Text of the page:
Upon first meeting Memphis Roetter, one would think there’s nothing atypical about this 6-year-old kid.
Like most children his age, he has a seemingly endless reserve of energy coupled with a short attention span, which often tires out a set of parents. And, in the tradition of children everywhere, he can make a toy out of just about anything in sight.
While sitting with his parents – Juli and Chuck Roetter – at the Redwood Café in Cotati, Roetter used individual packets of sugar as football players and played his own little Super Bowl game.
Life for Roetter, however, is about a lot more than fun and games. For the past four years, the Roetters have turned Memphis’ birthday into an opportunity to raise money for various charities.
Memphis, now working to benefit the Redwood Empire Food Bank (REFB), has a goal of providing 7,735 meals for those in need. Memphis, who attends Charter School for the Arts in Santa Rosa, turns 7 on Feb. 26.
“Three years ago, we just all decided as a family it was a good idea to do something like this for his birthday,” Juli Roetter said.
“Instead of gifts, we’d just think of a charity he could raise money for. And he’s really enjoyed doing the food bank. He really gets excited to look in his barrels and see what people have dropped off at the locations where we have barrels.”
The Roetters lived in Cotati at one time, now reside in northwest Santa Rosa, and they have made it a point to place food barrels for drop-offs in Cotati at the Redwood Café and Café Salsa.
They also have barrels located throughout Santa Rosa and Petaluma.
Memphis got the idea of raising money as a student at the Early Learning Institute, where he noticed school supplies were lacking.
Memphis, his father said, asked how they could get school supplies. When his next birthday rolled around, the invitation to Memphis’ birthday party requested donations for the school. And that birthday party raised $300 for the supplies.
The following year, when living in Cotati, they learned the city’s recreation department was in need of funds for the annual Kids’ Day Parade. Through Memphis’ efforts, $850 was raised and donated for the parade.
In 2011, Memphis raised $1,790, which equated to 862 pounds of food or 5,585 meals. The year before, he raised 708 meals (453 pounds of food).
It’s an easy process
The process, Memphis says, is simple.
“They give their dollars to me, and that means I get to buy meals and give food to the local people,” said Memphis, in one of the rare moments he sat still for a few moments and talked.
These totals serve as a sense of pride for Memphis because his total surpassed that of a local Toyota car dealer. And he wants to do the same this year.
“He talks a lot about the Toyota thing,” Chuck Roetter said. “I think that’s the catalyst that set this thing in motion for him. The first year was really a network of friends and family. Then, we read this article about the Toyota Dealership and he was like, ‘I want to do more than they did.’”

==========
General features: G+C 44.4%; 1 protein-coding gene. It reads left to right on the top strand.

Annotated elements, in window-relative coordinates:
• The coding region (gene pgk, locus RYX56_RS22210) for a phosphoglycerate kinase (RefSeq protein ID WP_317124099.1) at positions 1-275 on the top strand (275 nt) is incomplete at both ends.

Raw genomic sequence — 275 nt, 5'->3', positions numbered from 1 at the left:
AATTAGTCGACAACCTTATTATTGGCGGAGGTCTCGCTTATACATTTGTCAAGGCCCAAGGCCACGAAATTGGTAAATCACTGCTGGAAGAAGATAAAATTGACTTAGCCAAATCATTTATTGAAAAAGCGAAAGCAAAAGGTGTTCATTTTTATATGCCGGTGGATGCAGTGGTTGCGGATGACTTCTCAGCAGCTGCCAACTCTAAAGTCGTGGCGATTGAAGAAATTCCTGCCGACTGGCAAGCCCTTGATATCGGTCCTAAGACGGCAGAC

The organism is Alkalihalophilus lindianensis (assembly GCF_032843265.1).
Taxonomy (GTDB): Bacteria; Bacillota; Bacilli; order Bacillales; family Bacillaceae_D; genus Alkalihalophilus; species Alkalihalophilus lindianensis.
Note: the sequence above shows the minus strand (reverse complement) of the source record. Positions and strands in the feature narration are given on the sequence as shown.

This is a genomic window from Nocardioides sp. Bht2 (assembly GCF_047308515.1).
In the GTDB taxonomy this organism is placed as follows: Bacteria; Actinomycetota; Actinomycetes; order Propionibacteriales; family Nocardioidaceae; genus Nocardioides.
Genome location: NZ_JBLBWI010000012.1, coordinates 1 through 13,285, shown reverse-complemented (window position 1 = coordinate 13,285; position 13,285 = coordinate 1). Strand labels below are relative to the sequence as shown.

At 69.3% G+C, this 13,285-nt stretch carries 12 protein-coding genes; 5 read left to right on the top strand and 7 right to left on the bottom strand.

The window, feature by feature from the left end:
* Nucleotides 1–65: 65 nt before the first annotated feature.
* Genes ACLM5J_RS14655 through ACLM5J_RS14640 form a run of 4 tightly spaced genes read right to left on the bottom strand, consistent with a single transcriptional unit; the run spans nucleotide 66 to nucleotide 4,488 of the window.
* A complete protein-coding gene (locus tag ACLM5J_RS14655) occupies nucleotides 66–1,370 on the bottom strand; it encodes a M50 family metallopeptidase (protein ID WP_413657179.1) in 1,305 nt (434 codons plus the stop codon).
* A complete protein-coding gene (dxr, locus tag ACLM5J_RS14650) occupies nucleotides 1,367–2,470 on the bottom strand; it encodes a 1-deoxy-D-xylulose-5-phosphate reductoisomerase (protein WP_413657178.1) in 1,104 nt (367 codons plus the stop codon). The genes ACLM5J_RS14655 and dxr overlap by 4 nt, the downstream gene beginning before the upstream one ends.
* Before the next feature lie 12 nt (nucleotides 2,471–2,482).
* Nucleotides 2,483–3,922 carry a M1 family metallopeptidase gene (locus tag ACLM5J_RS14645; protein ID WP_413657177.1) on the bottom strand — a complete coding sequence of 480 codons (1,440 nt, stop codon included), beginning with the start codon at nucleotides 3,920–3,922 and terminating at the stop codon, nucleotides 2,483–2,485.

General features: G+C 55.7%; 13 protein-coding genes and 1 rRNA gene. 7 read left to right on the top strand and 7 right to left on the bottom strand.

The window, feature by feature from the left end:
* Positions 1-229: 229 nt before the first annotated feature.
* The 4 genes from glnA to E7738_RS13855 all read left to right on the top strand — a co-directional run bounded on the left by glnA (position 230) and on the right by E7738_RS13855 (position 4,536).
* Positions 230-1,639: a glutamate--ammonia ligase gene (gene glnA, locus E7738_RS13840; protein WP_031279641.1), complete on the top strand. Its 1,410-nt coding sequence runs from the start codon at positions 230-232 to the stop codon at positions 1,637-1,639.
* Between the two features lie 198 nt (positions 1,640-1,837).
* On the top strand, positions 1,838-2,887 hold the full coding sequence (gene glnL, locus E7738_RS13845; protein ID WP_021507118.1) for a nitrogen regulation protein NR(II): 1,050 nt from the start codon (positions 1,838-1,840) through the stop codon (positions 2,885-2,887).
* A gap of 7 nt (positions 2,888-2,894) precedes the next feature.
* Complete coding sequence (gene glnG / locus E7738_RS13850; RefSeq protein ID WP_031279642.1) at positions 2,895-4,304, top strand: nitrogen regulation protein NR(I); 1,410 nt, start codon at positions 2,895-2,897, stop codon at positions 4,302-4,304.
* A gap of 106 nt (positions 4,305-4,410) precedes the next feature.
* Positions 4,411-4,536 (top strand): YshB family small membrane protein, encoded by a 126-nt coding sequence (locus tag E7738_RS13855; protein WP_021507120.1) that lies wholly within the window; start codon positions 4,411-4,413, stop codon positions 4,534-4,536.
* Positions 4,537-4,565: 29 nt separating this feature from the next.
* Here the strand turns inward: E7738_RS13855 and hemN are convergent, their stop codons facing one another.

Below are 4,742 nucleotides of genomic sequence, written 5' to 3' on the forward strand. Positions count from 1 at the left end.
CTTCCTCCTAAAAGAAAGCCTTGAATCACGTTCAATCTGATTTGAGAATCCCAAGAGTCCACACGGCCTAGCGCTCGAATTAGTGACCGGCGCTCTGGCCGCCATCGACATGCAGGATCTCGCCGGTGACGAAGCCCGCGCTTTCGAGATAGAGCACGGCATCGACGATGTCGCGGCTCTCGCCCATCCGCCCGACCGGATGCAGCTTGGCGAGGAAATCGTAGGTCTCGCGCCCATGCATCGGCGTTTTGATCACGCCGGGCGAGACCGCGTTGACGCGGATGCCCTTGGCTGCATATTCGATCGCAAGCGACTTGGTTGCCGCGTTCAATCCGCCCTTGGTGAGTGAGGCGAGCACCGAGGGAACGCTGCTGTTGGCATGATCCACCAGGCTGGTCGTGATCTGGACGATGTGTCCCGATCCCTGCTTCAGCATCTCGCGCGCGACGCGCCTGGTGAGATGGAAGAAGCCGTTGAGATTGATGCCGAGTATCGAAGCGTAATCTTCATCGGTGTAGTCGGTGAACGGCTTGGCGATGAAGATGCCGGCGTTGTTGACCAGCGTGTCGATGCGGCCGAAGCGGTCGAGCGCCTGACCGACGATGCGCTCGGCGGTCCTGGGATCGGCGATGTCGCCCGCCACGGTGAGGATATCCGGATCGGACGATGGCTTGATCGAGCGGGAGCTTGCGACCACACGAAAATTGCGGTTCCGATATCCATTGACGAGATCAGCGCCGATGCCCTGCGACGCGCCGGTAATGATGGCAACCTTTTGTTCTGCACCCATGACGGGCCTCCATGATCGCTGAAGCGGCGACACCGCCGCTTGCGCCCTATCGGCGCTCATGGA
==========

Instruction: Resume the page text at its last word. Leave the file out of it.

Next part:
That prompted the Roetters to expand their scope and begin fundraising throughout the county.
“It’s expanded beyond people who would normally give him a gift on his birthday,” Juli Roetter said.
Juli was quick to point out that her only child is not deprived of gifts on his birthday. Between his grandparents and parents, Memphis is not lacking for items to play with.
Can he be cloned?
Billy Bartz, Food Drive and Events Coordinator at REFB, would love to have about a hundred kids like Memphis as part of the food drive.
“This is his third year now, so he knows how things work and he knows about the food bank,” Bartz said. “He’s the most successful young fundraiser we’ve seen. He’s going to be a model for what birthday food drives can be. He’s set the bar pretty high for what a young person can do in the community.”
Some parents have named their children after the city in which they were conceived. But that wasn’t the case with the Roetters, who had never been to Memphis before their son was born. The family has visited Memphis twice since he was born.
“We actually wanted an unusual name and we loved the meaning of it,” Juli said. “It means established and beautiful. We thought that was really cool.”
Memphis’ parents also emphasize that although they provide their son with help in certain areas where he’s too young, Memphis remains the driving force behind the fundraising efforts.
“He puts in a good amount of time and effort,” Chuck said. “He writes his thank you responses, but I have to type them. We talk about everybody who donated. He did a Shrinkie Dink project for those who donated a big amount. He’s going to do paintings for large donors this year.”
Anyone wishing to donate can do so on Memphis’ behalf directly to REFB. For more information, go to www.memphisfooddrive.com.